Castiel grumbled something that was unintelligible even to him.
“Dude. Wake up,” Dean prompted, beginning to sound a little exasperated.
Castiel squinted at him in confusion for a minute, before sitting up properly.
“Finally,” Dean grumbled, as Castiel shuffled out of the car. There was an undertone of fondness in his voice, however, that made Castiel wonder what he must have looked like.
They walked into the bank together – Dean and Castiel and Sam – and into the area where the safety deposit boxes were kept.
“So, you’ve got your key?” Sam asked.
“No?” Dean hissed furiously. “What do you mean, no?”
“I don’t have the key,” Castiel clarified. “Balthazar has it.”
“So – what – how – what did you think –” Dean broke off mid-splutter to go aargh and wave his hands around in a gesture that Castiel suspected meant that Dean was, on some level, tempted to strangle him.
Castiel was not offended by this. He was often inclined to strangle Dean, as well.
“What Dean means,” Sam put in, “is how do you expect to get the box open without a key?”
“I intend to smite the lock,” Castiel explained calmly.
“You have the juice for that?” Dean asked, still looking irritated.
“Barely, but yes.”
“Okay then,” Sam said, looking around, “we should probably, uh, try and block everyone’s view of you.”
He and Dean huddled furtively on each side of Castiel in what Castiel felt was a remarkably conspicuous fashion.
Outside the room, a security guard stared at them suspiciously.
“Close your eyes,” Castiel said under his breath, and smote the lock.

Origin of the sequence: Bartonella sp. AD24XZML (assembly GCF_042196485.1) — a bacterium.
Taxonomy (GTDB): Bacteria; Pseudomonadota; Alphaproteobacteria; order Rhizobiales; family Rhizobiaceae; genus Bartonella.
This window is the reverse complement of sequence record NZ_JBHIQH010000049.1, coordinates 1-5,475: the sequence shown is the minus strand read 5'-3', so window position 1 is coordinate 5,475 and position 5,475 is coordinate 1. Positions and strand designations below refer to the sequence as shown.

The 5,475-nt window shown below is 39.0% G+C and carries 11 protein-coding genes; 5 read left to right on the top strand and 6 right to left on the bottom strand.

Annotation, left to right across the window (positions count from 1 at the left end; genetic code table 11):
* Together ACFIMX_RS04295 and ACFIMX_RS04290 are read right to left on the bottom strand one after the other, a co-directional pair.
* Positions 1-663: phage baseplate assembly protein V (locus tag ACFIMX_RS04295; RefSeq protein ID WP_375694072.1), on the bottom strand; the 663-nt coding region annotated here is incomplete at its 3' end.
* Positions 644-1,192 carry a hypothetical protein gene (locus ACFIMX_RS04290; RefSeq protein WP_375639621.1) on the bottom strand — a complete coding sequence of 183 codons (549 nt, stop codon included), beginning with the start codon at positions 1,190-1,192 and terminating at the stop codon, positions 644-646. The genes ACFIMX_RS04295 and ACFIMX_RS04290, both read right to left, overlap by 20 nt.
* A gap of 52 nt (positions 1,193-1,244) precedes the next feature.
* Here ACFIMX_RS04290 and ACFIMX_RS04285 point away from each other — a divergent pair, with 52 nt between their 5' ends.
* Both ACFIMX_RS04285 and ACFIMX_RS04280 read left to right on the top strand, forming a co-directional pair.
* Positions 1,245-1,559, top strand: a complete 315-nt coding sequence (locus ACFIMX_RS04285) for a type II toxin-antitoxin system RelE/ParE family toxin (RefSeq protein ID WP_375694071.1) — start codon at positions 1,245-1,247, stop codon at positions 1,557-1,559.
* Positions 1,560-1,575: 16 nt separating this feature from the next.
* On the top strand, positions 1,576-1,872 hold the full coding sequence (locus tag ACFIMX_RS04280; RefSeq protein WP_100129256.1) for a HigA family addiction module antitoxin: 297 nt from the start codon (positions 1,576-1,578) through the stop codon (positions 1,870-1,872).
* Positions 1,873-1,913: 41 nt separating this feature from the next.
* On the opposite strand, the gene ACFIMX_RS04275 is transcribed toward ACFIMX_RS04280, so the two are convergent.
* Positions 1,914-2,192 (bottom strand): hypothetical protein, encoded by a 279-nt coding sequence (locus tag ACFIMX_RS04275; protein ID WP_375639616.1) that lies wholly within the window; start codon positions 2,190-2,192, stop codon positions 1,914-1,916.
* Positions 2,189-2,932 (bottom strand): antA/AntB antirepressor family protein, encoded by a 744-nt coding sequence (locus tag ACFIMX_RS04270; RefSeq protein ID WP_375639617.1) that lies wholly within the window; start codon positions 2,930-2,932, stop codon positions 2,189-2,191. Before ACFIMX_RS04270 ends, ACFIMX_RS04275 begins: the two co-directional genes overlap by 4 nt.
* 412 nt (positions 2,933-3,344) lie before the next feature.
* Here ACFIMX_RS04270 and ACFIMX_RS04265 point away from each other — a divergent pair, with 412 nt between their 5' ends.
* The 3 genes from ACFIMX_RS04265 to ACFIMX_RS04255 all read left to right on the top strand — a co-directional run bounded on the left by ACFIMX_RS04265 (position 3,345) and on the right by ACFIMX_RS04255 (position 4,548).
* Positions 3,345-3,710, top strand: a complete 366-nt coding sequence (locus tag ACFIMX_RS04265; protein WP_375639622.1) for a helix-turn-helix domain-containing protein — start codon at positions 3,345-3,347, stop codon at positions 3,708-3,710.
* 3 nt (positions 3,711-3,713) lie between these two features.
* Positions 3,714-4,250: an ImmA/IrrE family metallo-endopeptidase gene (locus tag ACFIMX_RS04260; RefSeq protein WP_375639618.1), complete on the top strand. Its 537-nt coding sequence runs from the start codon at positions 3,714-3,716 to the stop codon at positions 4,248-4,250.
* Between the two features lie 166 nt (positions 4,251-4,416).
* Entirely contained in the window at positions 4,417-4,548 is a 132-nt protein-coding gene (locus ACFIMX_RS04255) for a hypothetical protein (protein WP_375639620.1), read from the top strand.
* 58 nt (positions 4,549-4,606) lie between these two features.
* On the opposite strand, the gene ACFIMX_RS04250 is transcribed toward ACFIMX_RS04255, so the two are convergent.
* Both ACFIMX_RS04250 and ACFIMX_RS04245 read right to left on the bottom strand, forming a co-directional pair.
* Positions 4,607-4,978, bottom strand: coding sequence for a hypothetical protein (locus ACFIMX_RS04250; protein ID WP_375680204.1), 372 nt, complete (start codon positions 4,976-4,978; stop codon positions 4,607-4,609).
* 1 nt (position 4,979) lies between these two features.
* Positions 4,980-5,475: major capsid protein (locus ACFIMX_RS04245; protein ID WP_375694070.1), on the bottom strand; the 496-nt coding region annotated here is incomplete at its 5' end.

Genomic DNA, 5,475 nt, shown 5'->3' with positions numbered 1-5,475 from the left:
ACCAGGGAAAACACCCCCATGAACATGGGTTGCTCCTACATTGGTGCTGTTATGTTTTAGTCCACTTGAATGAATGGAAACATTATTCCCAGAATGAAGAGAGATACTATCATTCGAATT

There was a brief flash of light, and the safety deposit box door swung open.
Castiel focused hard on the object he wished to retrieve, and reached into the box.
After several tense moments, his fingers closed around the key.
“I have it,” Castiel said, withdrawing his arm. “Dean?”
Dean held out his hand, and Castiel placed the key on his palm.
“Hold out your wrists,” Dean ordered. “How does this work?”
“This sigil, here,” Castiel told him, pointing to the sigil for unbinding where it was engraved on the manacles.
“And what? Do I just – touch the key to it?”
“Hurry up,” Sam muttered under his breath. “The security guard keeps looking at us.”
Dean shrugged, and touched the key to the manacles restraining Castiel.
They immediately fell to the floor with a loud clank, and Castiel gasped as his Grace was suddenly free, no longer suppressed.
His shoulder healed instantly, his vessel restored to its usual state of health.
“Excuse me,” a voice asked ominously, “but what are you doing?”
Castiel repaired the lock of the safety deposit box, and before Sam or Dean could protest, transported them.
Dean yelped to find himself suddenly standing by the Impala.
“It seemed prudent that we leave,” Castiel said, in explanation.
“Whatever.” Dean’s posture lost some of its aggression. “Are you okay?”
Castiel spread his wings and tested his Grace. It hurt, but the damage would heal.
“I will live.”
There was a moment of long silence where Castiel and Dean stared at each other.
“Okay!” Sam said loudly, clearing his throat. Castiel frowned at him. “I guess Dean and I will go check into a motel, somewhere, and, uh –”
“You should come too,” Dean interrupted. He was still staring at Castiel. “If you want.”
Castiel regarded him. Dean didn’t shift, or look away. Sam made an impatient noise, and climbed into the passenger seat.
“I will come,” Castiel agreed, and turned to climb into the Impala’s back seat.
- - - - - -
- - - - - -
The Winchesters checked into a nearby motel, Castiel following behind them.
Almost immediately Sam gave Castiel and Dean an excuse about buying some things at the store, and hurried out of the motel room, leaving Castiel and Dean alone.